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Kano tricycles: A boomerang of government’s bad policies.

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Abbas Yushau Yusuf

Governments in Nigeria are synonymous with lack of consistency in implementing policies for the welfare and wellbeing of the people, be they local, state, or federal these governments. When it comes to policy formulation and implementation governments are very passionate in organizing conferences and talk shows for the purpose of impressing the public that they are very serious in solving problems.

One of the sectors Kano is grappling with apart from healthcare and education is transportation. Kano is one of the fastest growing cities in Africa. According to the 2006 population census, the state is the most populous with 9.5 million people. Instead of the city to boast of one of the best transportation systems in Nigeria, the transportation system in the state is one of the worst considering the nature and the population the state is blessed with.

The state has not prepared for a robust transportation system when new settlements are springing with ever increasing population. When Nigeria returned to democracy successive governments did not organize how the transportation system of the state will look like. Government should not shoulder all the responsibilities of how Kano people will be transported to their places of daily routine but it must be responsible for how the people will feel the best when going out from their houses in search of greener pastures every day.

In the late and early nineties the best transportation system for the state then consisted of buses popularly known in local parlance as KIYAKIYA.  These are set of ruptured buses carrying passengers in Kano from nooks and crannies of the state emanating from the central nexus at BATA.

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Taxis which were plying some roads in the state were then not enough to transport people to their destination. The taxi business started dying with the abandonment of the business by a particular ethnic group in the state, and it has not been revived by indigenous business men of the state. That made the people of Kano to only survive with KIYAKIYA absorbing the heat of the dying vehicle which may have led to the passengers developing hypertension. Moreover the bus conductors were rude youths who had not attended any school and were not trained to respect anybody.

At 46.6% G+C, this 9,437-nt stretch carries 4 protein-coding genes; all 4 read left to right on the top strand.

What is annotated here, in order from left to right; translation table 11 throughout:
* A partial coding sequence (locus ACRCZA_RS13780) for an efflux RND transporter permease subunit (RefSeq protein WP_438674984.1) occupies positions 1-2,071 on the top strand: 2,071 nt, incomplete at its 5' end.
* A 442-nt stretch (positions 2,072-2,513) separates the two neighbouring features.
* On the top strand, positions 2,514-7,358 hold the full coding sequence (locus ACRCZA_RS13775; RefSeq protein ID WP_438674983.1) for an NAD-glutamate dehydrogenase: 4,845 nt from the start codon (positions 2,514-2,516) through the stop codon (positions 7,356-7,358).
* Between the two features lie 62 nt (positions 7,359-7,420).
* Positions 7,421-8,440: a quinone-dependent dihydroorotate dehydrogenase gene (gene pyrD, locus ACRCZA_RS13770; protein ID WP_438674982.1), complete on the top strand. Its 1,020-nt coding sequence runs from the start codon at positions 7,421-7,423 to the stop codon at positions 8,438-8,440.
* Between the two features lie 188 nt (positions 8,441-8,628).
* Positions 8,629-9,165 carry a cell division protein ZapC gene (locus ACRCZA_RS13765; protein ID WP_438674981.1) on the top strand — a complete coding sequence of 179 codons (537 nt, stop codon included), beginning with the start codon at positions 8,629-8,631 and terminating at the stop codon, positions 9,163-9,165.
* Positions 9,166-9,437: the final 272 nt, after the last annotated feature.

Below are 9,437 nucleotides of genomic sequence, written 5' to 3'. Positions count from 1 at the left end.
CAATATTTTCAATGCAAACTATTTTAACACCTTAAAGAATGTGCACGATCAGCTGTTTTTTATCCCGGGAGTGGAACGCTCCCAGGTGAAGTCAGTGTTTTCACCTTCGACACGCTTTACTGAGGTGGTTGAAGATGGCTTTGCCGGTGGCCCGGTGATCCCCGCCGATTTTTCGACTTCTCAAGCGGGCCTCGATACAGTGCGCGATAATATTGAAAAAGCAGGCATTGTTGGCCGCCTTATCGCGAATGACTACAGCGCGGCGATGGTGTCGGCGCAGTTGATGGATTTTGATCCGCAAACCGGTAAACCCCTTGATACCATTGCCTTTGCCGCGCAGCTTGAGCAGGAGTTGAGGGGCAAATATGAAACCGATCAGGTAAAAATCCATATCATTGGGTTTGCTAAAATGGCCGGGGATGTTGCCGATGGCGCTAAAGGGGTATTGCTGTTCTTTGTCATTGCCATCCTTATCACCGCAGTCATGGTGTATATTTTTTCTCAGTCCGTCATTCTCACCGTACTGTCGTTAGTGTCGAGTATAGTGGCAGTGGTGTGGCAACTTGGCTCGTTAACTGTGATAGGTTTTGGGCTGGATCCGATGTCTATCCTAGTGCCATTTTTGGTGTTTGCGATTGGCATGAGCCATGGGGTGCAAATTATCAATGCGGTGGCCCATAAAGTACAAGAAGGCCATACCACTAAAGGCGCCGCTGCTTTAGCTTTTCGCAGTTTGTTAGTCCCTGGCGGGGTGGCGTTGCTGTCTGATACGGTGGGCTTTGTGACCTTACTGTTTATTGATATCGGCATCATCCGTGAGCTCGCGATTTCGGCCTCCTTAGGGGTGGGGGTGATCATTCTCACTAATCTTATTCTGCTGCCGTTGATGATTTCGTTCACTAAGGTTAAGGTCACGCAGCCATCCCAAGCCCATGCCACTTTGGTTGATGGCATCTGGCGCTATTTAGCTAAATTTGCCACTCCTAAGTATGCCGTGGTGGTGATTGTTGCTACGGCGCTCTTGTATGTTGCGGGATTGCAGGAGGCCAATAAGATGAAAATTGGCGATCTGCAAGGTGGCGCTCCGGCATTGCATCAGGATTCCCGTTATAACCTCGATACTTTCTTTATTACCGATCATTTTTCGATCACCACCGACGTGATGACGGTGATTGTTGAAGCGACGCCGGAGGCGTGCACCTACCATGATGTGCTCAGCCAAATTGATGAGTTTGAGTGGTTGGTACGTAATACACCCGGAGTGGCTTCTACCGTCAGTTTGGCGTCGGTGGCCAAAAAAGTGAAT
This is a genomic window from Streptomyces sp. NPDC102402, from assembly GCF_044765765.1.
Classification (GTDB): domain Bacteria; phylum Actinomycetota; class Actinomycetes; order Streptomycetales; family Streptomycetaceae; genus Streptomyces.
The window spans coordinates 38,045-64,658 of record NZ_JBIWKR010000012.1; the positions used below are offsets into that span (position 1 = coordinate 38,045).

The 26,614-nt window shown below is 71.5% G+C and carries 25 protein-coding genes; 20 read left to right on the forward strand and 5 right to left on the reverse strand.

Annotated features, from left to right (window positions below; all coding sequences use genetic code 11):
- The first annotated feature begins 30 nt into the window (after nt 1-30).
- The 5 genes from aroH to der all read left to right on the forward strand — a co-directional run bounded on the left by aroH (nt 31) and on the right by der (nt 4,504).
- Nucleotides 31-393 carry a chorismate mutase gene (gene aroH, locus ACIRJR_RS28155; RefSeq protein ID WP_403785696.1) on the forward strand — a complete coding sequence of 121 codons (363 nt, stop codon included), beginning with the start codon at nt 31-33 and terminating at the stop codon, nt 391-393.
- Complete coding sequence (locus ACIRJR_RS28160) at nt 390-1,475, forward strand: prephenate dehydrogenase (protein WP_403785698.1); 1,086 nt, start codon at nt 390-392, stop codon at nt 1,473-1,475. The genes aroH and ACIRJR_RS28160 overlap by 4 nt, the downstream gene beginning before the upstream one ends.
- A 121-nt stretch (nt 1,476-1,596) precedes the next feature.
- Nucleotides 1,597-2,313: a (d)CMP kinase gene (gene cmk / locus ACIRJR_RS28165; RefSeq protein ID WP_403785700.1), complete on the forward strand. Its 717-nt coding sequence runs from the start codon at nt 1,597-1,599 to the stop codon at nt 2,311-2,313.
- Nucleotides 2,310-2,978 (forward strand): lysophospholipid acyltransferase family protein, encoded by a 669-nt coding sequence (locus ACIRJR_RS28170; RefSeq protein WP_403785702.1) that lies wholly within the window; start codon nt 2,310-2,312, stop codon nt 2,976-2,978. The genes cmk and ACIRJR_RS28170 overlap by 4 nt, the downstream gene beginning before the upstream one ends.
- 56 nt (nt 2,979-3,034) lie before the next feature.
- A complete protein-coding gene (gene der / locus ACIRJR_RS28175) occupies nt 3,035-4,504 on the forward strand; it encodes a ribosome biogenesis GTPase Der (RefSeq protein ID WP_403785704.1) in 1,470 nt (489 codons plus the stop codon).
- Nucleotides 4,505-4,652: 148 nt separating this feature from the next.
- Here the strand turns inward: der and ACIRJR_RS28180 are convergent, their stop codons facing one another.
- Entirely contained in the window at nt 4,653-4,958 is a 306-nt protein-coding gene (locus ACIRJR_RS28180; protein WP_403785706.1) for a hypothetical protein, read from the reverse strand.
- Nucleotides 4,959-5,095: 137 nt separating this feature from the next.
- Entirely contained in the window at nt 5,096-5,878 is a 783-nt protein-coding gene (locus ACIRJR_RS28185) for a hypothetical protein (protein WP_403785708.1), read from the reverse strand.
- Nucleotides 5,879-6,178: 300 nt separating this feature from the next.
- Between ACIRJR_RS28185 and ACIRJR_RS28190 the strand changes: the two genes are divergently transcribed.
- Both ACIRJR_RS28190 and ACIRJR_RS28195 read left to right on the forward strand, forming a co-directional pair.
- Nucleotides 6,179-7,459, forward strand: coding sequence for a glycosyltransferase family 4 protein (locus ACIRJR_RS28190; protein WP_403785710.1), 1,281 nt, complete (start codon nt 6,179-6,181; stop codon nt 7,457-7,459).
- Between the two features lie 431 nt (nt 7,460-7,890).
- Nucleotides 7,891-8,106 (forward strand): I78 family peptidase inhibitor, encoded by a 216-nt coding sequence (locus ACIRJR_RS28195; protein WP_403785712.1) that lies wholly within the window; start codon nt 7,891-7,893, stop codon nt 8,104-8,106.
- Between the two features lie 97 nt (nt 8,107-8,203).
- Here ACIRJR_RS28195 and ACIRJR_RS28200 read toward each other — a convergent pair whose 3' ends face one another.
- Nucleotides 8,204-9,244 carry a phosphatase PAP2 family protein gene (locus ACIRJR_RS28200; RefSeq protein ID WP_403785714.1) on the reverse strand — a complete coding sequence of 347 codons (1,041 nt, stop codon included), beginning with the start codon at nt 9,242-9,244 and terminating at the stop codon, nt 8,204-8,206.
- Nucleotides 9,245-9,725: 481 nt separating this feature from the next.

Ban on Achaba

Later came the Okada riders who were riding motorcycles in the state. These folks known as Yan Achaba littered the streets of Kano in less than two decades. Instead of Okada riders to become solution to the state’s transportation crises, they became daily causes of fractured limbs; most accident and emergency units of state hospitals became hosts to Achaba crash victims. As the days go by motorcycle riders became a nuisance to Kano metropolis before they became a total abomination due to insurgency in the year 2012.

Motorcycles were used by insurgents to attack soft targets in the state. That forced Governor Rabi’u Musa Kwankwaso’s administration in January 2013 to offer cogent reasons for abandoning the trade and that led youths who are mostly jobless within the state to resort to another transportation business, which is tricycle known as Adaidaita Sahu.

People welcomed the ban on Achaba but government’s abrupt ending of the business did not provide a plan for the restoration of robust transportation business which all and sundry can patronize in Kano. Instead of graduating to the 21st century transportation business in the state, Kano graduated to another nuisance, leaving the whole lot of masses to suffer with the  alternatives of Adaidaita Sahu even though it has led to the provision of Job to teeming youth, some aged men in the state who cannot have a means of living.

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In the next few years Kano roads will be hard to occupy with the resurgence of Adaidaita Sahu every day. The government is not serious in regulating their activities not banning them, as there are sources that say the government of Kano is even mulling the idea of banning Tricycle operators, despite the fact that some are using it to perpetrate crime.

Now Adaidata Sahu are plying the metropolitan roads without government knowing their exact number making it easy to carry out crimes with them.

Adaidaita Sahu what is it? Is it not government negligence and failure to checkmate their activities?

Abbas Yushau’u Yusuf, a Kano-based journalist and public affairs commentator can be reached at abyushau2@gmail.com

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Ganduje employs 920 health workers

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By Nazifi Dawud

Governor Abdullahi Ganduje has presented employment letters to a total of 920 health workers as part of efforts to improve and strengthen healthcare service delivery in Kano state.

The governor issued the letters to the new employees on Friday at Coronation Hall, Government House.